What role does Robert Crumb play in a 21st Century, post-#METOO America? On the surface, the answer is “not much”- his openly misogynistic hostility towards women, his Sambo-influenced depictions of African Americans… it’s hard to imagine any self-respecting Millennial making it through a single of comics without going into convulsions.
And yet, Crumb is arguably the most important artist America has produced in the last 100 years. His comics explore the twisted inner psyche of the human animal with razor-sharp honesty and deep insight- all mixed with an incredible visual style which is instantly recognizable and impossible to imitate. No one draws like Crumb, no one writes like Crumb, no one thinks like Crumb.
The BBC Arena documentary, The Confessions of Robert Crumb, is less a documentary about his life (though it does cover that) and more a filmic extension of Crumb’s artistic work. That’s probably because Crumb himself wrote it and remained heavily involved with the production, to the point where he actually hand-lettered the credits. As such, it’s a direct competitor to Terry Zwigoff’s much more famous Crumb, which was made several years later and focuses much more on Crumb’s dysfunctional family with a voyeuristic eye- it’s no wonder that this Sundance hit was embraced by America as a “take a look at the freaks” show. It’s no wonder Crumb hates the film.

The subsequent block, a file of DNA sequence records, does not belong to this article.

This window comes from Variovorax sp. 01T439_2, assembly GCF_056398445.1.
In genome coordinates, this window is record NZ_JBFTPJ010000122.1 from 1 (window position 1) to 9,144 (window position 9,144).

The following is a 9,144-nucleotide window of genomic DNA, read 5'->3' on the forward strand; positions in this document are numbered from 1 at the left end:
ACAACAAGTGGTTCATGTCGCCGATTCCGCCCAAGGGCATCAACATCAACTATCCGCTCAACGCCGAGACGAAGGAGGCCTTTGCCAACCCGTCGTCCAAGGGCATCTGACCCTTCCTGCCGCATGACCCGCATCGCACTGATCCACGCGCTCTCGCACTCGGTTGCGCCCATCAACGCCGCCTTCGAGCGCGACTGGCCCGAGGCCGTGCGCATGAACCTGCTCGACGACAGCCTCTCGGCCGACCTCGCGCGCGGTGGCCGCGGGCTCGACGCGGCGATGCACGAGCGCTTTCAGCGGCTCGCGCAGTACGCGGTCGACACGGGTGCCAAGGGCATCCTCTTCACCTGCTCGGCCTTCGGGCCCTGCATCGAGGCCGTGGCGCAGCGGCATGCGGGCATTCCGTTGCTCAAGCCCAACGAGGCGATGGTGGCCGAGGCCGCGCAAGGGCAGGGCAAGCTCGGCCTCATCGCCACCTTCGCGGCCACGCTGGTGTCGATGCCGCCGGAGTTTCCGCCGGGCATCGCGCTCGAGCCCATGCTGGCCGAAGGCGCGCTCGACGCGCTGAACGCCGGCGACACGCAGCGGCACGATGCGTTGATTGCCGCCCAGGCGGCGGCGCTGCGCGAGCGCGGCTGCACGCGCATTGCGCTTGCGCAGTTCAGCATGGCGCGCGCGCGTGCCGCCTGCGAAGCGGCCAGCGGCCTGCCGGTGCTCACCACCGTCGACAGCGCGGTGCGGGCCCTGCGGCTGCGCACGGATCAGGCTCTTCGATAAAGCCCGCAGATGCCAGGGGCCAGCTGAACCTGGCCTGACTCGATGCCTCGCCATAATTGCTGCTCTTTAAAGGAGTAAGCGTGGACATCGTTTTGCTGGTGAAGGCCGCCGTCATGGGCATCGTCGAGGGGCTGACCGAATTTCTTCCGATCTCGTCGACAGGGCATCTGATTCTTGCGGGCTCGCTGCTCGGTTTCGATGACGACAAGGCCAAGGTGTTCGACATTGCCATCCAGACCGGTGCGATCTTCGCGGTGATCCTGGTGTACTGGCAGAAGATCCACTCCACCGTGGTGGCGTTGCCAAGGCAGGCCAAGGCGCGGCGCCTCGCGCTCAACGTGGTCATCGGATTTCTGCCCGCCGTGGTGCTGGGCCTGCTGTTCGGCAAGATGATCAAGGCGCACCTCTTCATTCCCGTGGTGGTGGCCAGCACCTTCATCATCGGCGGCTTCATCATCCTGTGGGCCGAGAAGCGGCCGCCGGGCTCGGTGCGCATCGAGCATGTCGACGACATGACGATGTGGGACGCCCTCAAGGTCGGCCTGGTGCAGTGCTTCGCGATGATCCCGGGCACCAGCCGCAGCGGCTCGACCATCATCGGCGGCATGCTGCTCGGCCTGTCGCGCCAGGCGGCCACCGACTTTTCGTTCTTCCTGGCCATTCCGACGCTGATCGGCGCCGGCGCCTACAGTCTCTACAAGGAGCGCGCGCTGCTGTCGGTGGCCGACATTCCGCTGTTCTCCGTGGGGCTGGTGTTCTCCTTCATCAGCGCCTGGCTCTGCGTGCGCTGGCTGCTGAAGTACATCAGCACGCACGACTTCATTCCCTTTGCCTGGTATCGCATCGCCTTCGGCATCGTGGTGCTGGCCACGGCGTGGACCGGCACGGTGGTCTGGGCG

But Confessions is a whole different thing. It’s sweet, for starters- a contrast to the content that flies out of Crumb’s own mind. It’s also really funny, full of consciously staged scenes such as Crumb trying to feed a dollar bill to a stubborn ticket machine, or an intimate moment between Crumb and his artistic partner and wife, Aline. Without a doubt, the scene where Crumb describes the perfect female body by pointing out his favorite traits on an actual woman will not sit well with most people, but of course, that’s the point- woman as sex objects is a major theme in his work, for better or worse.
Robert Crumb has long since tired of America, choosing to live in France instead. America is clearly tired of him, too- there is no place for his ugly mental pictures in our current triggered society. And that’s exactly why we need him and his work- because it challenges us exactly in the ways that we don’t want to be challenged. For those unexposed to his work, The Confessions of Robert Crumb is a perfect primer- and for those who do, it’s a perfect companion piece to the greatest American artist since Mark Twain.
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